Home News Mak Study Kisoboka Shows Promising Results in HIV Fight

Mak Study Kisoboka Shows Promising Results in HIV Fight


In a bid to find a lasting solution to the yet-to-end HIV/AIDS burden in the country, scientists at Makerere University rolled out a survey dubbed Kisoboka on the shores of Lake Victoria.

The study which targeted fishing communities found that the HIV prevalence is between 30% and 40%.

This according to the study is due to Heavy alcohol use being common in these communities and is associated with poor HIV care engagement and treatment adherence among people living with HIV (PLWH).

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The study aimed to reduce alcohol consumption, increase Anteriteralviral Treatment (ART) adherence to HIV treatment, and improve the general welfare of male fisherfolk between the ages of 18-50 in the Wakiso district.

The study presented findings today on 18th, April 2023 at Hotel Africana on the effects of Kisoboka, an alcohol and HIV care engagement intervention that integrated the behavioral economic principle of delayed reward discounting and economic strengthening through easily accessible mobile money-related services.

The intervention was able to reduce alcohol use among male fisherfolk, and saving money using financial services with a soft commitment was found to reduce impulsive and unnecessary spending on alcohol.

In fact, saving money via mobile money or a bank account was associated with lower-risk drinking, drinking less frequently, lower AUDIT scores, and perceived ease of access to HIV treatment services.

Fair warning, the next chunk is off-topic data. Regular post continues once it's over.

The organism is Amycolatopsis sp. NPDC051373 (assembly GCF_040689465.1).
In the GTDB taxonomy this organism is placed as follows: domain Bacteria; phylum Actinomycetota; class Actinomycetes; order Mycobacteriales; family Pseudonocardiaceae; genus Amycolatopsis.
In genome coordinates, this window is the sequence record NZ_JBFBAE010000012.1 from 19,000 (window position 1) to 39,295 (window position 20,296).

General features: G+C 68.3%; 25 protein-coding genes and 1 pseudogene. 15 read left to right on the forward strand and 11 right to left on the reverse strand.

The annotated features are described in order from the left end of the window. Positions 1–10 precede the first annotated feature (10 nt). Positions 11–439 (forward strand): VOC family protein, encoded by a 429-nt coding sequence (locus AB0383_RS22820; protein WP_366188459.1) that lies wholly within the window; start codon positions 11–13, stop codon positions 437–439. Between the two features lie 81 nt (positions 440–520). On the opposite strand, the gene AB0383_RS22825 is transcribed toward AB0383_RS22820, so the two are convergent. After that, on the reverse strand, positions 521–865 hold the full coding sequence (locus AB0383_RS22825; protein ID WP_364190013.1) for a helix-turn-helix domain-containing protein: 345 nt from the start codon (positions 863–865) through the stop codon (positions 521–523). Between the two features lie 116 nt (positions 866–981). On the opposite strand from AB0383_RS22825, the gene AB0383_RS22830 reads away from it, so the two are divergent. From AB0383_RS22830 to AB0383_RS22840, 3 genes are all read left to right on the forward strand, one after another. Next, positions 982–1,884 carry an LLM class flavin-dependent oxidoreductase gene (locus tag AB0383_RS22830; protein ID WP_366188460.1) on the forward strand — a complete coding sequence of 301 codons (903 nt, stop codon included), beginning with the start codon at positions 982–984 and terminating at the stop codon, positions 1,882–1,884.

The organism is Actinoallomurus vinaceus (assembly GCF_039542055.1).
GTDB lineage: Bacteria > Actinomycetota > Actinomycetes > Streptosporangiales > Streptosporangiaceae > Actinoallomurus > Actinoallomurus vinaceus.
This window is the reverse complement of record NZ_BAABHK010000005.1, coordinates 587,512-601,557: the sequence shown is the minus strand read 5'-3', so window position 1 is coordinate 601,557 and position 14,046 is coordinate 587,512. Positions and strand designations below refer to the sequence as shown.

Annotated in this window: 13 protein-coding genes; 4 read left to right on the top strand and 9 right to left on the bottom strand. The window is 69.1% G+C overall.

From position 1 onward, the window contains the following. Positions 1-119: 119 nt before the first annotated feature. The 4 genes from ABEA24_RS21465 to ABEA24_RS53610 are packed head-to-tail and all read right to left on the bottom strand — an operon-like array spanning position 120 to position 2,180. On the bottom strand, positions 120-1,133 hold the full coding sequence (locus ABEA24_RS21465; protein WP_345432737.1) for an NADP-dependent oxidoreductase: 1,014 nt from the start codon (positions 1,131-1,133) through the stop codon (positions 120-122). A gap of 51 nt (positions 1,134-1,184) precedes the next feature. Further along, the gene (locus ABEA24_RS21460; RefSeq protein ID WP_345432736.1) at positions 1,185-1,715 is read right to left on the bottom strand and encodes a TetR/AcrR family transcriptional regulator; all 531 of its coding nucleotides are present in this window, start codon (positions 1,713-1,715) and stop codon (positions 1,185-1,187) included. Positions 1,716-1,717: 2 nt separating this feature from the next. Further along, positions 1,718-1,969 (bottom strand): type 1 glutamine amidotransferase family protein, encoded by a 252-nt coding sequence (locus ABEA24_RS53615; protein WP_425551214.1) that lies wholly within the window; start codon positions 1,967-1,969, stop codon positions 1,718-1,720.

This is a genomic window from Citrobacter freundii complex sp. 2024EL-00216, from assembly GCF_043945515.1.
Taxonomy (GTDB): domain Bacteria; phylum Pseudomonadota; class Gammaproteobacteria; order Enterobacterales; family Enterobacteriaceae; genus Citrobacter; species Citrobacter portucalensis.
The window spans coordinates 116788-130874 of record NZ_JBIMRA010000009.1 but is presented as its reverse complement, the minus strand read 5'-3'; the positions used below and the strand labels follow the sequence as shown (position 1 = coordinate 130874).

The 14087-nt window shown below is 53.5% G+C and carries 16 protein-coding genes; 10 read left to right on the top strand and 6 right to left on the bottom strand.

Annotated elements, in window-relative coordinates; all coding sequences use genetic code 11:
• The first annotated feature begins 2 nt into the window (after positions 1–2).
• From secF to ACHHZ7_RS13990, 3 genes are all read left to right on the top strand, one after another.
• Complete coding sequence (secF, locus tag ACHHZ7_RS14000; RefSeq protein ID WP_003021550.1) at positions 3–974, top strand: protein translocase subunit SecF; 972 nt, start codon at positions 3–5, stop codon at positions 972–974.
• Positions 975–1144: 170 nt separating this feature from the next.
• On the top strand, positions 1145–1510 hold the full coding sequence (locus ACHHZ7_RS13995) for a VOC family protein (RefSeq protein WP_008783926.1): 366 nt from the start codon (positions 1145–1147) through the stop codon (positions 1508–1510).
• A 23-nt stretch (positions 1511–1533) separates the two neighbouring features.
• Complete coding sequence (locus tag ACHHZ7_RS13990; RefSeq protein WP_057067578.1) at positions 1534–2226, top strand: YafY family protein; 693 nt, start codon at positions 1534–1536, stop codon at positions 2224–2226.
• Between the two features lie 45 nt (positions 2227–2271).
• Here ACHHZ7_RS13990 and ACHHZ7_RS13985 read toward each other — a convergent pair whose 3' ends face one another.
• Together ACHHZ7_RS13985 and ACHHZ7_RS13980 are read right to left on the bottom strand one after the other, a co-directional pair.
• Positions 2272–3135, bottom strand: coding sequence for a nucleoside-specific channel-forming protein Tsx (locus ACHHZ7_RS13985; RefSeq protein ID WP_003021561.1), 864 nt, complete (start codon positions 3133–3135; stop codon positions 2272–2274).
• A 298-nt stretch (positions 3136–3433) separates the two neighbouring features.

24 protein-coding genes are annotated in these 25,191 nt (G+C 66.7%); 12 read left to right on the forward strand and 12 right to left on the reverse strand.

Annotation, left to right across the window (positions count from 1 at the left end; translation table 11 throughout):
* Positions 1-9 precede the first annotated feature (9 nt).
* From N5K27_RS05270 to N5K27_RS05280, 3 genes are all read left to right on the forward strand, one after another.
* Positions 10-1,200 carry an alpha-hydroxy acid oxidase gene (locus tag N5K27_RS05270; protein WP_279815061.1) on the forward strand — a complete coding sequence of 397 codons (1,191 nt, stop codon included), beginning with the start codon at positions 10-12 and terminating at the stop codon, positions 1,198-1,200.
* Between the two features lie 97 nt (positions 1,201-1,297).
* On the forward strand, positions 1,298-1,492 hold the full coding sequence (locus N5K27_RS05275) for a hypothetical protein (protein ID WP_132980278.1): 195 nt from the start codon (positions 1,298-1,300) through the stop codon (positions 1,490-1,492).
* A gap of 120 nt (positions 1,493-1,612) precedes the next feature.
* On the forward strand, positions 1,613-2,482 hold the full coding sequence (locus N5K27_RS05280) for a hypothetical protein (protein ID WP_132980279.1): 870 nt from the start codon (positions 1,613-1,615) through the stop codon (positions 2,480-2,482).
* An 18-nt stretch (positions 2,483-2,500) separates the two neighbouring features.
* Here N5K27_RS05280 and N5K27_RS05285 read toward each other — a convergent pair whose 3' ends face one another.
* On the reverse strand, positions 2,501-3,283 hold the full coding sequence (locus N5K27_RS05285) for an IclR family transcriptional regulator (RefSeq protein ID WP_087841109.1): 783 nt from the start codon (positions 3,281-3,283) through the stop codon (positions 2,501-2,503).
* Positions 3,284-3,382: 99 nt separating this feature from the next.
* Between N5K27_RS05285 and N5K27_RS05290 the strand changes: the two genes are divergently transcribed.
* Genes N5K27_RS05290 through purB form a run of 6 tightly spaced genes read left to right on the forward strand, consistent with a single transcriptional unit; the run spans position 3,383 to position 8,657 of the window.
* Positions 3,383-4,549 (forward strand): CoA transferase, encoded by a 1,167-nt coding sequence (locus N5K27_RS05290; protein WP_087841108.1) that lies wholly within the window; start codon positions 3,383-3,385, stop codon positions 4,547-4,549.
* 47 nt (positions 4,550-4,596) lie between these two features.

The study also highlights the issue of economic insecurity partially attributable to income expenditure on alcohol and lack of access to structural savings.

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This issue is particularly prevalent in fishing communities where “cash in the pocket” can lead to impulsive spending on alcohol and other non-essential items. However, EBIs that promote savings and reduce impulsive spending could increase money for HIV care and healthy living, and improve Anteriteralviral Treatment (ART) adherence.

The study’s key findings underscore the need for screening for alcohol use among fisherfolk populations and sudden intervention for men living with HIV in these populations. Additionally, the study found very high levels of alcohol use among the male fisherfolk population, highlighting the need for more intense interventions.

Dr. Nazarius Mbona Tumwesigye, a Professor in the Department of Epidemiology and Bio-statistics, noted that alcohol consumption was reduced more in the intervention arm compared to other places.

Dr. Mbona said that the Kisoboka study presents a promising intervention that integrates behavioral economic principles and mobile money-related services to reduce alcohol consumption, increase savings, and improve ART adherence among male fisherfolk in the Wakiso district.

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“The findings underscore the need for more evidence-based interventions to address alcohol use and HIV care engagement in tandem among Ugandans,” he said

Meanwhile, Dr. Tusime Patrick, the Commissioner Department of Communicable Diseases, Prevention and Control at the Ministry of Health, emphasized the importance of these findings in addressing the burden of alcohol and substance abuse, particularly in light of the high burden of HIV among female adolescents in fishing communities.

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